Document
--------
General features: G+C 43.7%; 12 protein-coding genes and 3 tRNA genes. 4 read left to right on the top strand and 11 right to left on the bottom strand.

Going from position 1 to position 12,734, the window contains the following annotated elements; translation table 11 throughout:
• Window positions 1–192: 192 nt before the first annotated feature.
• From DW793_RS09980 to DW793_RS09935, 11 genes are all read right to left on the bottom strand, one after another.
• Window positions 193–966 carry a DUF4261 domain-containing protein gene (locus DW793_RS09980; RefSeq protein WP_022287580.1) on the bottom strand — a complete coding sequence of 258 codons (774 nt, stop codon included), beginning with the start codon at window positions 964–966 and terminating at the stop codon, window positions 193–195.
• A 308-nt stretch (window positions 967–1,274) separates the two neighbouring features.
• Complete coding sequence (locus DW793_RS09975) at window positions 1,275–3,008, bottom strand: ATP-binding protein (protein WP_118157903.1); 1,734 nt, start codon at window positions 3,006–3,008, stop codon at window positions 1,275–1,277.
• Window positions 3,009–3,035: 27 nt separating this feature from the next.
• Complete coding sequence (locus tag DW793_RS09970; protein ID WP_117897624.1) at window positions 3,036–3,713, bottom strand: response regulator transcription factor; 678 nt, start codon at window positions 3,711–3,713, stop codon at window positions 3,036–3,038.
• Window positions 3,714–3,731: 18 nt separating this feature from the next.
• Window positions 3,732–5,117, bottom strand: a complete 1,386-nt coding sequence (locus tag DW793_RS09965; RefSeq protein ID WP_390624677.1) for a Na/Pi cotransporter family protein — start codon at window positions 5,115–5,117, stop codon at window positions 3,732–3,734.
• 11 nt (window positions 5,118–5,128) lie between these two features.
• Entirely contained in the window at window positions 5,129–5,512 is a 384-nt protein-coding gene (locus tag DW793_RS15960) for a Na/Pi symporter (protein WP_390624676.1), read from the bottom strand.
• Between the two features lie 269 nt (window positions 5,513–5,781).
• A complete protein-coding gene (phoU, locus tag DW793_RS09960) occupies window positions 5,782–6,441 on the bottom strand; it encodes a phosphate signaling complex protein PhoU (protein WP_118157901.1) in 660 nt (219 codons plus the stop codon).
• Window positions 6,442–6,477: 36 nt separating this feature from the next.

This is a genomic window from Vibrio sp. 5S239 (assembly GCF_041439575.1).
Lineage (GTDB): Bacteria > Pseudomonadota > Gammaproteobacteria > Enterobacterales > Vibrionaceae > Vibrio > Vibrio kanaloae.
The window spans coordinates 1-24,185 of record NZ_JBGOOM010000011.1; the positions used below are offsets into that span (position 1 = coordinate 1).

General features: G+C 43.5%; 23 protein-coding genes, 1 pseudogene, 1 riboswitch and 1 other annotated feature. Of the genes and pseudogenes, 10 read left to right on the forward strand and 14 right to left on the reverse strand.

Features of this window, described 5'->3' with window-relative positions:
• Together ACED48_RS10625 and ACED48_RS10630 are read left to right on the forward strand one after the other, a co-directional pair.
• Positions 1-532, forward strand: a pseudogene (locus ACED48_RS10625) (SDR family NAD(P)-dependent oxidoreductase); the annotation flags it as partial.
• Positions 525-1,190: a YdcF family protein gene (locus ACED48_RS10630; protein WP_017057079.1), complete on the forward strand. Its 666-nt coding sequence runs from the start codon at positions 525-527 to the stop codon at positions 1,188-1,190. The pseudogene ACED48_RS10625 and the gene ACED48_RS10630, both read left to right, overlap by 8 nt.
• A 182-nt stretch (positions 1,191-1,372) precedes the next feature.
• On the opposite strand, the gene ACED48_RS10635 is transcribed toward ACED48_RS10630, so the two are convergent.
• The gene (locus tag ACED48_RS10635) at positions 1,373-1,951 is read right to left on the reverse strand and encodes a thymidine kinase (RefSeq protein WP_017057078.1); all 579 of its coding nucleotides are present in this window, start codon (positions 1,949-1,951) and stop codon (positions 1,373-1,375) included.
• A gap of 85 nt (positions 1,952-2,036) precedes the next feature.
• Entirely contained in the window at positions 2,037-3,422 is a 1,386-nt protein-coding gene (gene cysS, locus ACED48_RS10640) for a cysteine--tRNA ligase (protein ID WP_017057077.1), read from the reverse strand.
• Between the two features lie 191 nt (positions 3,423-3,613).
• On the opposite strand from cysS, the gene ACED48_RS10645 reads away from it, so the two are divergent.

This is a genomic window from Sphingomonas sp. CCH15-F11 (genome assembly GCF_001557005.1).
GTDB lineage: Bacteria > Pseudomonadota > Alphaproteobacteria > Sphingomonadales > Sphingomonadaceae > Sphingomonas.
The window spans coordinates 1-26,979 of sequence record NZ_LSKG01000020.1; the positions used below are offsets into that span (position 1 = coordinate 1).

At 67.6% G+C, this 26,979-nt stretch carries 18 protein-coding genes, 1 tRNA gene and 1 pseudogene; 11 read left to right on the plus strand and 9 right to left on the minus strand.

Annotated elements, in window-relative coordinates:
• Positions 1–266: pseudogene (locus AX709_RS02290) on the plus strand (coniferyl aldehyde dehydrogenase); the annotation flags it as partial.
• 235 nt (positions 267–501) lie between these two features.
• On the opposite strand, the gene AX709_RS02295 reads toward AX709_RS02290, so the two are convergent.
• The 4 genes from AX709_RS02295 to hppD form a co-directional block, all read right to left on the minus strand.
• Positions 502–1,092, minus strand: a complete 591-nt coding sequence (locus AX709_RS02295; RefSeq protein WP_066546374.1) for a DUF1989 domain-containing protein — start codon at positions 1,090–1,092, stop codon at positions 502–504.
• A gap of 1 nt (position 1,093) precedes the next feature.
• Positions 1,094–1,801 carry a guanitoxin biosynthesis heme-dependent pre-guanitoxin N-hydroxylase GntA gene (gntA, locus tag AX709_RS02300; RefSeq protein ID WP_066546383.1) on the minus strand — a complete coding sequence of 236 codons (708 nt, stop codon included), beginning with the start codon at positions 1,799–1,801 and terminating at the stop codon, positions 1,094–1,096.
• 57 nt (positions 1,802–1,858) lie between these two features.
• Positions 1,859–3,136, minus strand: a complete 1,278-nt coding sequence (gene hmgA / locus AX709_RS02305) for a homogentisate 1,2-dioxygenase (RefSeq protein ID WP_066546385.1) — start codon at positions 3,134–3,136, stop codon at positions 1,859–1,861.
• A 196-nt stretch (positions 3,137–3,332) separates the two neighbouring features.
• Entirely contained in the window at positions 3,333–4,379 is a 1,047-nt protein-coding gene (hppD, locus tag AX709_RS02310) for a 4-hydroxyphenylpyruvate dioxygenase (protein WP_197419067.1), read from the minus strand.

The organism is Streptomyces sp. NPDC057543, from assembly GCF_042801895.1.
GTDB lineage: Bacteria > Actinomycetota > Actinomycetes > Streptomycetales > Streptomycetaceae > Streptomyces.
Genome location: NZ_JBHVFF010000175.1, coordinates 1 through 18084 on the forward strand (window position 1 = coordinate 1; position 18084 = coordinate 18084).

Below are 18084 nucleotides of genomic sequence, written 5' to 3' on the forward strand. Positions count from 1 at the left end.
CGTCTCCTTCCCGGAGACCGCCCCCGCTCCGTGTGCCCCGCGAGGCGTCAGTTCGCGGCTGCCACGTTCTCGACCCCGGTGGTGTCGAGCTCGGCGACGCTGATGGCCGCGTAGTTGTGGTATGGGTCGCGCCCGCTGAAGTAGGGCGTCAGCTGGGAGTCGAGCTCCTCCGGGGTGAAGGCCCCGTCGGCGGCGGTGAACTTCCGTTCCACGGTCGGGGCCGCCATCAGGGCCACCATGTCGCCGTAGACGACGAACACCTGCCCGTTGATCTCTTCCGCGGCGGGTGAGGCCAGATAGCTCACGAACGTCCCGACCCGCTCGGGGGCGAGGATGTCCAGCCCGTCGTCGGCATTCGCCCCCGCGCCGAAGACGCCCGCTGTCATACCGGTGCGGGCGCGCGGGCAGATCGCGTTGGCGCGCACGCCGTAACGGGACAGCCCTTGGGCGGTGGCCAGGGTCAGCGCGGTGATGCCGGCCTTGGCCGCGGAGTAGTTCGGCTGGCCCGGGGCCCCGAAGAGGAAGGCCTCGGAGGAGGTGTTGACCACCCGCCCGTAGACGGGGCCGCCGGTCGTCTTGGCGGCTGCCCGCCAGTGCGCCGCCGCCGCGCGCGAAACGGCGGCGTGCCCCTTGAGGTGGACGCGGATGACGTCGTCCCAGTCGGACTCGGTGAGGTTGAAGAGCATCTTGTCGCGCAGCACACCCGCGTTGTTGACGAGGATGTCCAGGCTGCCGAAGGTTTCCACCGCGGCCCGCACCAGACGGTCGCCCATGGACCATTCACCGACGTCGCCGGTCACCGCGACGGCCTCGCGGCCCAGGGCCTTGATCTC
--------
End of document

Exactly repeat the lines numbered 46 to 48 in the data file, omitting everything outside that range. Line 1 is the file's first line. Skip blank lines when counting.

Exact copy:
• A 196-nt stretch (positions 3,137–3,332) separates the two neighbouring features.
• Entirely contained in the window at positions 3,333–4,379 is a 1,047-nt protein-coding gene (hppD, locus tag AX709_RS02310) for a 4-hydroxyphenylpyruvate dioxygenase (protein WP_197419067.1), read from the minus strand.

The organism is Streptomyces sp. NPDC057543, from assembly GCF_042801895.1.